It was found from the present study that echogenic sulci, ventriculomegaly and ventriculitis were more commonly associated with H. influenzae meningitis. However, it is evident that neither parenchymal nor ventricular changes in USG findings can be attributed to particular organism.

   Conclusion Top

Bacterial meningitis is fairly common disease in infancy. The typical features of fever, seizure, refusal to feed, lethargy and irritability with signs of meningeal irritation and of hazy cerebrospinal fluid with low sugar, high protein and polymorphonuclear leucocytosis were observed in most of cases.

Hemophillus influenzae,  Streptococcus pneumoniae Scientific Name Search  Neisseria More Details meningitis were major causative organism found in this study. Prior antibiotic therapy could be a major cause of reduced percentage of culture positivity in acute bacterial meningitis,

The duration of illness on presentation, predisposing illness, complication at presentation, cerebrospinal fluid protein and cell count had significant influence on further complications and prognosis in acute bacterial meningitis.

Over the past decade the technique of transfontanalle ultrasonography of the infant brain has clearly emerged as a major application of ultrasonography.

Transfontanalle real time ultrasonography is a rapid, safe, effective, cheaper, noninvasive, portable and easy to repeat and fairely accurate method for evaluating intracranial changes in uncomplicated as well as complicated meningitis. On the basis of sonographic findings, adequate medical treatment can be monitored and surgical intervention can be exhibited.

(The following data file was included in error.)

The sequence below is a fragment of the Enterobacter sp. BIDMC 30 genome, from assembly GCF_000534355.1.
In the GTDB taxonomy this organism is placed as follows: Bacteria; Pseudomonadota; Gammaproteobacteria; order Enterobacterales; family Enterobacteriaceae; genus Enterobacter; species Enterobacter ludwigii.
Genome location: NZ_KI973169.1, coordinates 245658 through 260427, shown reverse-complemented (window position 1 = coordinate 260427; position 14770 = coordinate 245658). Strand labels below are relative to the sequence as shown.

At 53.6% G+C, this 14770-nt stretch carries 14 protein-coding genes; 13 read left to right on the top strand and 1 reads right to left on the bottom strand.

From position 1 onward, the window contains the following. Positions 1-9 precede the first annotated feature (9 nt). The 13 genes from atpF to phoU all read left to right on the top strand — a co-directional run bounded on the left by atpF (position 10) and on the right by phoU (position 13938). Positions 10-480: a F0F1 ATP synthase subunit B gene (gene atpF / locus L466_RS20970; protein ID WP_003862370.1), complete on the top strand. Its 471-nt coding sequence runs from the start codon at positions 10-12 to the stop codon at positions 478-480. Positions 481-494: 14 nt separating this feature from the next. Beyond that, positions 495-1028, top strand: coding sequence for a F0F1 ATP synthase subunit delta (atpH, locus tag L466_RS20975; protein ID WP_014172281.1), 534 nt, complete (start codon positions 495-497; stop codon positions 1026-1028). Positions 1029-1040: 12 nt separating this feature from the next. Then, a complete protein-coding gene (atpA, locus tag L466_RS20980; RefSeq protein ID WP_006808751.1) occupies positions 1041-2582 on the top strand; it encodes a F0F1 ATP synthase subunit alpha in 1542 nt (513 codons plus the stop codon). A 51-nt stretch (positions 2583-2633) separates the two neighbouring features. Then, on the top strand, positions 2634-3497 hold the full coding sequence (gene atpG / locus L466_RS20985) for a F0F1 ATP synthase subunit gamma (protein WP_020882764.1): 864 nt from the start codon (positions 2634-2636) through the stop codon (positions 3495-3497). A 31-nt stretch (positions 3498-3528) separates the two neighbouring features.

Infantile transcranial neurosonography in this study has emerged as a very effective diagnostic tool for rapid,safe and fairly accurate evaluation of intracranial pathologies in relation to acute bacterial meningitis and its sequale.Such a kind of evaluation helps in planning and timely intervention of the neonates ensuring their future good health[20].

   References Top

1.Tabers Dictionary, 18th Edition  Back to cited text no. 1    
2.Harrison, Principle of Internal Medicine 14th Edition  Back to cited text no. 2    
3.Rumack: Diagnostic Ultrasonography, 2nd Edition  Back to cited text no. 3    
4.Rumack CM,Johnson ML; Perinatal and infant brain imaging ;St.Louis;1984;Mosby Year book  Back to cited text no. 4    
5.Scheuman WP,Rogers JV,Mack LA et al;Real time sonographic sector scanning of the neonatal cranium;Technique and normal anatomy AJNR 1981;2:349 - 356  Back to cited text no. 5    
6.Yosefzadeh DK,Naidich TP;Ultrasound anatomy of the posterior fossa in children;Correlation with brain sections;Radiology 1985;156(2):353 - 361  Back to cited text no. 6